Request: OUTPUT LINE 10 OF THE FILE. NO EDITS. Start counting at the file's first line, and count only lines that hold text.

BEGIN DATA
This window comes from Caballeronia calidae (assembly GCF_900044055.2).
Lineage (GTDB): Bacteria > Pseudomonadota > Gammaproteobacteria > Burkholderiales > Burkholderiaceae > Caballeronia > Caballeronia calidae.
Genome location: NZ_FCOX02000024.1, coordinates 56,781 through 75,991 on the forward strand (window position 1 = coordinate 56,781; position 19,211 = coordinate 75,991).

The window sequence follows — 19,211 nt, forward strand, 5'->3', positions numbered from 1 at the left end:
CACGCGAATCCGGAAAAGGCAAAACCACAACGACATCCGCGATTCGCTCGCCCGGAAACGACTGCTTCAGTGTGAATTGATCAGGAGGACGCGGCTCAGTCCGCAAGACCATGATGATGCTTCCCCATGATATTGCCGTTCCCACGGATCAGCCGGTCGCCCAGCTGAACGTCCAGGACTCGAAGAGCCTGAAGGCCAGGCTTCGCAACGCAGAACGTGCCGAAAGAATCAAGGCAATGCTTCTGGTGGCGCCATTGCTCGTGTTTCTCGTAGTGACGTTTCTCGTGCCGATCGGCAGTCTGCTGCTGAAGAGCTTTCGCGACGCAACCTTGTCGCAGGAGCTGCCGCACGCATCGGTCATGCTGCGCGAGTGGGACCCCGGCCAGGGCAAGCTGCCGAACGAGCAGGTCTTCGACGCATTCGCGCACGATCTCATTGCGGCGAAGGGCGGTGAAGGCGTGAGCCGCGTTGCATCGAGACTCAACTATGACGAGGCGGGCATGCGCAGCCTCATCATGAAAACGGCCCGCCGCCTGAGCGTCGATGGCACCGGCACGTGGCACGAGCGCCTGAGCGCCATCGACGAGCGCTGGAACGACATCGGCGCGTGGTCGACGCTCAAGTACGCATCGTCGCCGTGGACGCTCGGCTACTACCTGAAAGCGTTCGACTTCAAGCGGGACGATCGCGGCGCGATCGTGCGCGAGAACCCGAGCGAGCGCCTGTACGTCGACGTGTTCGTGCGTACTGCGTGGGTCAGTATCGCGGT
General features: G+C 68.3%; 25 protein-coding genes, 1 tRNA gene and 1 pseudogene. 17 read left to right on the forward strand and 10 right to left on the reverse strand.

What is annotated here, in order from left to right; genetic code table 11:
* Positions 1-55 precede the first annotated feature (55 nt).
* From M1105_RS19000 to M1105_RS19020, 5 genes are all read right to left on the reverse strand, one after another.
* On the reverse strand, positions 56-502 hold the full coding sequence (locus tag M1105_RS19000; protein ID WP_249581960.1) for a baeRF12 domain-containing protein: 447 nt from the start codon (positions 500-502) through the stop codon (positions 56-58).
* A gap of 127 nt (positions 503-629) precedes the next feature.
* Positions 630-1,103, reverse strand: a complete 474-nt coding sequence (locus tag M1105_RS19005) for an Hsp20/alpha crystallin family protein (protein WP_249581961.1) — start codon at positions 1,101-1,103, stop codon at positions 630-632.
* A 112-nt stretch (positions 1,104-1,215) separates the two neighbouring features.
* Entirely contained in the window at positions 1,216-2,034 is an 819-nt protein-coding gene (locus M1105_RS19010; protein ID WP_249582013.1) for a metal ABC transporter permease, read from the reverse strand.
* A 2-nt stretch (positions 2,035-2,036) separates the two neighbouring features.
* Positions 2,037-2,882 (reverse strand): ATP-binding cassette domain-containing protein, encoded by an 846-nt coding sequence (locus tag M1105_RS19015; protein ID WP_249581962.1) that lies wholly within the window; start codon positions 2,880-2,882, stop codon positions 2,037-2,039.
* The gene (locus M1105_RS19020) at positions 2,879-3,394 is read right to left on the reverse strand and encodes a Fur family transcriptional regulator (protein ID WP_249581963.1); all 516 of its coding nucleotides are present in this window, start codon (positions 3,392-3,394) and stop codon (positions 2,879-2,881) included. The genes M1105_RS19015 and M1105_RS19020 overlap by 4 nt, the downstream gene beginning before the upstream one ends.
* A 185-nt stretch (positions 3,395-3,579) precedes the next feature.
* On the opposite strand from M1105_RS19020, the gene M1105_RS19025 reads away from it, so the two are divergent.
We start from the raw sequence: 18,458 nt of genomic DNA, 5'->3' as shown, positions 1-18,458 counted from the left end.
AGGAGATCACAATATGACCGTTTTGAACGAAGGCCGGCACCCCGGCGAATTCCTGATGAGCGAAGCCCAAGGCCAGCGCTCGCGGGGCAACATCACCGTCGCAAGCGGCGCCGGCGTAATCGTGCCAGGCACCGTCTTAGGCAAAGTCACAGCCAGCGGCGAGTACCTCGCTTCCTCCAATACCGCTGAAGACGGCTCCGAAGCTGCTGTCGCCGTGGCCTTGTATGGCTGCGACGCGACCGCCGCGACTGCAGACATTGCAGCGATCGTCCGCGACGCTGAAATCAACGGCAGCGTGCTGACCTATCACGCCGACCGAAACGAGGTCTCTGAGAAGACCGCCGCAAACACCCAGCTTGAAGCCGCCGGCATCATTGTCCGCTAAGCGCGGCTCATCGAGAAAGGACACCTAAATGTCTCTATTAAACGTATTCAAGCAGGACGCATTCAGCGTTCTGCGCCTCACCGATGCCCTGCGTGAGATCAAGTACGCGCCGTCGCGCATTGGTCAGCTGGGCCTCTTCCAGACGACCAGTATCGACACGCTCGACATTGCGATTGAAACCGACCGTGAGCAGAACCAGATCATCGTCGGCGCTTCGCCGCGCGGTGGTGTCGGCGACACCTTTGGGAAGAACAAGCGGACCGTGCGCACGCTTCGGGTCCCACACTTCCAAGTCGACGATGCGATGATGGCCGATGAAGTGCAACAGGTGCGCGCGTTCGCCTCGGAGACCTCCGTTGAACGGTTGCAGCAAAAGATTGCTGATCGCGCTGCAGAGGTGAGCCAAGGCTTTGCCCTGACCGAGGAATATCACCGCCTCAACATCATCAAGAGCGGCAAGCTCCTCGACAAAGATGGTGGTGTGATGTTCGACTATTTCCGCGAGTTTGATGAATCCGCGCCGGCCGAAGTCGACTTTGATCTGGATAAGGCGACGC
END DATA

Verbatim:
* On the reverse strand, positions 56-502 hold the full coding sequence (locus tag M1105_RS19000; protein ID WP_249581960.1) for a baeRF12 domain-containing protein: 447 nt from the start codon (positions 500-502) through the stop codon (positions 56-58).